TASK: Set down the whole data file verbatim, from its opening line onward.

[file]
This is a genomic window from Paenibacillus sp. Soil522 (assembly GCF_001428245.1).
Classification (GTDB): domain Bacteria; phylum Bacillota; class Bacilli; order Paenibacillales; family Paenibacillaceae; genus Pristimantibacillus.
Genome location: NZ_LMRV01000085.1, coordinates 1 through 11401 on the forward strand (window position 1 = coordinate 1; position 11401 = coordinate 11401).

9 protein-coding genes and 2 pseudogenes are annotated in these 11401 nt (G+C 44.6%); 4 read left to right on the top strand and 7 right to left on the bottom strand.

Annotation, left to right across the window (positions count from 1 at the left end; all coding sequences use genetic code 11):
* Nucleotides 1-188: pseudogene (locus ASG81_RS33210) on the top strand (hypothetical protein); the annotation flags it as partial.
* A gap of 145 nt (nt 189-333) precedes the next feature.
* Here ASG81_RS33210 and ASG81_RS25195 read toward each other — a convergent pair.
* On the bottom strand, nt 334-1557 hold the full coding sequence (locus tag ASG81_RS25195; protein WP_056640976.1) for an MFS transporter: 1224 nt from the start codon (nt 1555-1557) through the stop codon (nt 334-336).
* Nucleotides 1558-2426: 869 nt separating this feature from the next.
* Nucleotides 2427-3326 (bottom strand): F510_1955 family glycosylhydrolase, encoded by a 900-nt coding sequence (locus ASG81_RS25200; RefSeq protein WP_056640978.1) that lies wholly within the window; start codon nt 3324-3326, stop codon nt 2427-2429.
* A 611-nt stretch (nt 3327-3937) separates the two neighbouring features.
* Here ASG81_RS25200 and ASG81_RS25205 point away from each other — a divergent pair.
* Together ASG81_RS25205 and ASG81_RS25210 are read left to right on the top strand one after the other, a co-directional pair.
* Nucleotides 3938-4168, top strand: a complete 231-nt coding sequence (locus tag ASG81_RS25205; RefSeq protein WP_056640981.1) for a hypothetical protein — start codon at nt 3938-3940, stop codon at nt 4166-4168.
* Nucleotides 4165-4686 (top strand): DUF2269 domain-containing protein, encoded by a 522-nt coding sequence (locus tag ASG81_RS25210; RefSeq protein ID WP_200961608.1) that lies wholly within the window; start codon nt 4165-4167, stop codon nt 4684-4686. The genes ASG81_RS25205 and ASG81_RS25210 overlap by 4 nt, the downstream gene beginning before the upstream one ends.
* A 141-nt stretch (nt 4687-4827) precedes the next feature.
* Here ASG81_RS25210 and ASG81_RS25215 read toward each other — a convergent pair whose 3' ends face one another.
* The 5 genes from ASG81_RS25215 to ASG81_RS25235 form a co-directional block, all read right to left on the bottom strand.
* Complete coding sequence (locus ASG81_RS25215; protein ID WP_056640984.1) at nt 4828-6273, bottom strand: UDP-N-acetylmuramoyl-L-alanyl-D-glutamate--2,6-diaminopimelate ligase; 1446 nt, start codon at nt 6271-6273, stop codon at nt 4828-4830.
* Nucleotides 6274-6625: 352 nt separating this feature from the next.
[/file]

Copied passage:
This is a genomic window from Paenibacillus sp. Soil522 (assembly GCF_001428245.1).
Classification (GTDB): domain Bacteria; phylum Bacillota; class Bacilli; order Paenibacillales; family Paenibacillaceae; genus Pristimantibacillus.
Genome location: NZ_LMRV01000085.1, coordinates 1 through 11401 on the forward strand (window position 1 = coordinate 1; position 11401 = coordinate 11401).

9 protein-coding genes and 2 pseudogenes are annotated in these 11401 nt (G+C 44.6%); 4 read left to right on the top strand and 7 right to left on the bottom strand.

Annotation, left to right across the window (positions count from 1 at the left end; all coding sequences use genetic code 11):
* Nucleotides 1-188: pseudogene (locus ASG81_RS33210) on the top strand (hypothetical protein); the annotation flags it as partial.
* A gap of 145 nt (nt 189-333) precedes the next feature.
* Here ASG81_RS33210 and ASG81_RS25195 read toward each other — a convergent pair.
* On the bottom strand, nt 334-1557 hold the full coding sequence (locus tag ASG81_RS25195; protein WP_056640976.1) for an MFS transporter: 1224 nt from the start codon (nt 1555-1557) through the stop codon (nt 334-336).
* Nucleotides 1558-2426: 869 nt separating this feature from the next.
* Nucleotides 2427-3326 (bottom strand): F510_1955 family glycosylhydrolase, encoded by a 900-nt coding sequence (locus ASG81_RS25200; RefSeq protein WP_056640978.1) that lies wholly within the window; start codon nt 3324-3326, stop codon nt 2427-2429.
* A 611-nt stretch (nt 3327-3937) separates the two neighbouring features.
* Here ASG81_RS25200 and ASG81_RS25205 point away from each other — a divergent pair.
* Together ASG81_RS25205 and ASG81_RS25210 are read left to right on the top strand one after the other, a co-directional pair.
* Nucleotides 3938-4168, top strand: a complete 231-nt coding sequence (locus tag ASG81_RS25205; RefSeq protein WP_056640981.1) for a hypothetical protein — start codon at nt 3938-3940, stop codon at nt 4166-4168.
* Nucleotides 4165-4686 (top strand): DUF2269 domain-containing protein, encoded by a 522-nt coding sequence (locus tag ASG81_RS25210; RefSeq protein ID WP_200961608.1) that lies wholly within the window; start codon nt 4165-4167, stop codon nt 4684-4686. The genes ASG81_RS25205 and ASG81_RS25210 overlap by 4 nt, the downstream gene beginning before the upstream one ends.
* A 141-nt stretch (nt 4687-4827) precedes the next feature.
* Here ASG81_RS25210 and ASG81_RS25215 read toward each other — a convergent pair whose 3' ends face one another.
* The 5 genes from ASG81_RS25215 to ASG81_RS25235 form a co-directional block, all read right to left on the bottom strand.
* Complete coding sequence (locus ASG81_RS25215; protein ID WP_056640984.1) at nt 4828-6273, bottom strand: UDP-N-acetylmuramoyl-L-alanyl-D-glutamate--2,6-diaminopimelate ligase; 1446 nt, start codon at nt 6271-6273, stop codon at nt 4828-4830.
* Nucleotides 6274-6625: 352 nt separating this feature from the next.